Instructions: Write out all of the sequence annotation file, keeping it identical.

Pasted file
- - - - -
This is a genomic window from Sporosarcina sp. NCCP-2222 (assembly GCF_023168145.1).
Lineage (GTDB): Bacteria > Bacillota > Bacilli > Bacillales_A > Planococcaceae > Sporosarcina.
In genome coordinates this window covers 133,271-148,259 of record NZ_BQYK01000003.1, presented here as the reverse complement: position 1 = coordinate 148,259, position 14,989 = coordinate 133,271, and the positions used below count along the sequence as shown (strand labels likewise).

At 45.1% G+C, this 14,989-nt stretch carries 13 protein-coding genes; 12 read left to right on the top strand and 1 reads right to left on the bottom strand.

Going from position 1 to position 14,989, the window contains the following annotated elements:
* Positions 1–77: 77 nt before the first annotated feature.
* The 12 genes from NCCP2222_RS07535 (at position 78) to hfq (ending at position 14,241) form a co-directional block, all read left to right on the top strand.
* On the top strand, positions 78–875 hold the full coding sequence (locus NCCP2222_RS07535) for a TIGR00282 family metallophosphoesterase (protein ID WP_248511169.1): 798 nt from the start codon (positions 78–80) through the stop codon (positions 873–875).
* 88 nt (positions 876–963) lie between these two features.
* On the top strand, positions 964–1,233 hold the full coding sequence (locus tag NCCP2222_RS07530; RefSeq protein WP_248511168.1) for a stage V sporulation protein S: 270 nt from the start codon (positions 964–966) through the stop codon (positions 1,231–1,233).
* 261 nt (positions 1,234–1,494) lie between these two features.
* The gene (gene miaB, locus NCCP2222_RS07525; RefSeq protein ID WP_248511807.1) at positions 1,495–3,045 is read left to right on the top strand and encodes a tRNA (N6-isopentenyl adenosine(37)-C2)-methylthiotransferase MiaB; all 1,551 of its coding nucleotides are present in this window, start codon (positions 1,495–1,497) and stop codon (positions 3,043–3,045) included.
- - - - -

This is a genomic window from Sporosarcina sp. NCCP-2222 (assembly GCF_023168145.1).
Lineage (GTDB): Bacteria > Bacillota > Bacilli > Bacillales_A > Planococcaceae > Sporosarcina.
In genome coordinates this window covers 133,271-148,259 of record NZ_BQYK01000003.1, presented here as the reverse complement: position 1 = coordinate 148,259, position 14,989 = coordinate 133,271, and the positions used below count along the sequence as shown (strand labels likewise).

At 45.1% G+C, this 14,989-nt stretch carries 13 protein-coding genes; 12 read left to right on the top strand and 1 reads right to left on the bottom strand.

Going from position 1 to position 14,989, the window contains the following annotated elements:
* Positions 1–77: 77 nt before the first annotated feature.
* The 12 genes from NCCP2222_RS07535 (at position 78) to hfq (ending at position 14,241) form a co-directional block, all read left to right on the top strand.
* On the top strand, positions 78–875 hold the full coding sequence (locus NCCP2222_RS07535) for a TIGR00282 family metallophosphoesterase (protein ID WP_248511169.1): 798 nt from the start codon (positions 78–80) through the stop codon (positions 873–875).
* 88 nt (positions 876–963) lie between these two features.
* On the top strand, positions 964–1,233 hold the full coding sequence (locus tag NCCP2222_RS07530; RefSeq protein WP_248511168.1) for a stage V sporulation protein S: 270 nt from the start codon (positions 964–966) through the stop codon (positions 1,231–1,233).
* 261 nt (positions 1,234–1,494) lie between these two features.
* The gene (gene miaB, locus NCCP2222_RS07525; RefSeq protein ID WP_248511807.1) at positions 1,495–3,045 is read left to right on the top strand and encodes a tRNA (N6-isopentenyl adenosine(37)-C2)-methylthiotransferase MiaB; all 1,551 of its coding nucleotides are present in this window, start codon (positions 1,495–1,497) and stop codon (positions 3,043–3,045) included.